Lunar History

To trace the detailed history of the Moon or of any planet, we must be able to estimate the ages of individual rocks. Once lunar samples were brought back by the Apollo astronauts, the radioactive dating techniques that had been developed for Earth were applied to them. The solidification ages of the samples ranged from about 3.3 to 4.4 billion years old, substantially older than most of the rocks on Earth. For comparison, as we saw in the chapter on Earth, Moon, and Sky, both Earth and the Moon were formed between 4.5 and 4.6 billion years ago.

Most of the crust of the Moon (83%) consists of silicate rocks called anorthosites; these regions are known as the lunar highlands. They are made of relatively low-density rock that solidified on the cooling Moon like slag floating on the top of a smelter. Because they formed so early in lunar history (between 4.1 and 4.4 billion years ago), the highlands are also extremely heavily cratered, bearing the scars of all those billions of years of impacts by interplanetary debris (Figure 9.7).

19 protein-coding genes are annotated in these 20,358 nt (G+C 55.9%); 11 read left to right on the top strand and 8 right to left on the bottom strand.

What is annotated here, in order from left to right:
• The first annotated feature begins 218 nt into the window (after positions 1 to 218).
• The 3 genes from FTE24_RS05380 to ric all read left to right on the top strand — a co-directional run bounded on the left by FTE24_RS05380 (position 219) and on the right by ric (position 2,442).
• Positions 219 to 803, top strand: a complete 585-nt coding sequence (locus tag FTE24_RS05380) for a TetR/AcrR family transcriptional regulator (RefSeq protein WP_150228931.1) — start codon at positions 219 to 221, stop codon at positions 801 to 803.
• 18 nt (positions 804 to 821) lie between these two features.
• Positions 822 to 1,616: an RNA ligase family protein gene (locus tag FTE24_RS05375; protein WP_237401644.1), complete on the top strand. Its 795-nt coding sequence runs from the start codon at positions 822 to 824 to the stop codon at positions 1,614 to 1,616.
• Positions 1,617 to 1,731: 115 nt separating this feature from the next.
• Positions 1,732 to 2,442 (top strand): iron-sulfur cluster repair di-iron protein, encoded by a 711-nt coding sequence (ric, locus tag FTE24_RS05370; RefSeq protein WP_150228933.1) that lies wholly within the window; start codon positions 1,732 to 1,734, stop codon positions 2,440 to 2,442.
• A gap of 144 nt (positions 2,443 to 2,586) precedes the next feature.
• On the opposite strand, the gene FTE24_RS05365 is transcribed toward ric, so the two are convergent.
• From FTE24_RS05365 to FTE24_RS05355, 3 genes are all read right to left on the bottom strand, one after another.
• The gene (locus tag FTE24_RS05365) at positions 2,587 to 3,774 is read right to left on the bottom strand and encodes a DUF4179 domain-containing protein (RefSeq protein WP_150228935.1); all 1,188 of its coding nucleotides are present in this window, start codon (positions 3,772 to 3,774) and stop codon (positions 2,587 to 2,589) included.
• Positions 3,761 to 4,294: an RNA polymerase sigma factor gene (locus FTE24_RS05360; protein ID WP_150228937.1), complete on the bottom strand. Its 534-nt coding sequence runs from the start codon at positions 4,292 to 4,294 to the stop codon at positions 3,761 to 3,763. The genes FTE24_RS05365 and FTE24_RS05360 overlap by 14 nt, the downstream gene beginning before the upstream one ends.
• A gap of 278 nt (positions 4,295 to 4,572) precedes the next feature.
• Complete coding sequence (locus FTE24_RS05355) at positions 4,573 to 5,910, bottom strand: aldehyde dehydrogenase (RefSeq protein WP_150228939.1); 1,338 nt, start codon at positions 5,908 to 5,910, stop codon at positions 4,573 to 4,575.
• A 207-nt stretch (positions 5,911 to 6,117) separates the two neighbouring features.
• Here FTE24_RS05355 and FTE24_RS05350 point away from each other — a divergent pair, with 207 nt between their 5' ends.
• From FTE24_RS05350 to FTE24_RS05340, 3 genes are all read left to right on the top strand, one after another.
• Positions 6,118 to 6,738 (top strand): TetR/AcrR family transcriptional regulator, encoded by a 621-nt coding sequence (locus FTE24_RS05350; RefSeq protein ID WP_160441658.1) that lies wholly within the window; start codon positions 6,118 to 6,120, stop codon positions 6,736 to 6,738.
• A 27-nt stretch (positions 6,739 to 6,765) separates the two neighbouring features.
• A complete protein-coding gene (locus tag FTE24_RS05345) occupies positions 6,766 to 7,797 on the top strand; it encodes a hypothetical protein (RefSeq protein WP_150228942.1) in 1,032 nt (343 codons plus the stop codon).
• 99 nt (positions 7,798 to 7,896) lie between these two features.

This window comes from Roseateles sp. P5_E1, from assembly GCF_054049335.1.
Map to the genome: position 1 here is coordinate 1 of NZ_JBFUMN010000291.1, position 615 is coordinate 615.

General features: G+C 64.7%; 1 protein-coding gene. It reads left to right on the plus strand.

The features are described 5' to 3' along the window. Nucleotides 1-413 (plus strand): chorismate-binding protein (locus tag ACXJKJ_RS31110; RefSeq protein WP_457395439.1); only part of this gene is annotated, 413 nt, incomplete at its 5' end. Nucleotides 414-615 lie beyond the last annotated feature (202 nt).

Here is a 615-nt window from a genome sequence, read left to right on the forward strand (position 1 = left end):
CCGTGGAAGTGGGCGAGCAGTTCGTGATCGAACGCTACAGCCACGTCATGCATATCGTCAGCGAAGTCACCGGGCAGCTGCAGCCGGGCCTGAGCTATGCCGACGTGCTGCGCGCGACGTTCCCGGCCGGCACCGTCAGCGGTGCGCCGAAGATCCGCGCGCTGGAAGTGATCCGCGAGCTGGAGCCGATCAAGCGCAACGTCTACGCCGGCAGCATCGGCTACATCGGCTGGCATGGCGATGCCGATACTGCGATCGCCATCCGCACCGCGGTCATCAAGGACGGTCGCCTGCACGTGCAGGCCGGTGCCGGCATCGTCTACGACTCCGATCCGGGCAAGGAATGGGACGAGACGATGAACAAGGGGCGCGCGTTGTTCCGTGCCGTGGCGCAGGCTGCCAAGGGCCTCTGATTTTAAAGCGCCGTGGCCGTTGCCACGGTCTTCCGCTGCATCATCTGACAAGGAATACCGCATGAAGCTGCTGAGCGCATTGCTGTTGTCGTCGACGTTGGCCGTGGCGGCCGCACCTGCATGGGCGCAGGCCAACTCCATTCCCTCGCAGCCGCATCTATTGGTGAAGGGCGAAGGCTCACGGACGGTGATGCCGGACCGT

Photograph of Lunar Highlands. This image is dominated by countless overlapping craters of all sizes, which is typical of the Lunar highlands.
Figure 9.7 Lunar Highlands. The old, heavily cratered lunar highlands make up 83% of the Moon’s surface. (credit: Apollo 11 Crew, NASA)

Unlike the mountains on Earth, the Moon’s highlands do not have any sharp folds in their ranges. The highlands have low, rounded profiles that resemble the oldest, most eroded mountains on Earth (Figure 9.8). Because there is no atmosphere or water on the Moon, there has been no wind, water, or ice to carve them into cliffs and sharp peaks, the way we have seen them shaped on Earth. Their smooth features are attributed to gradual erosion, mostly due to impact cratering from meteorites.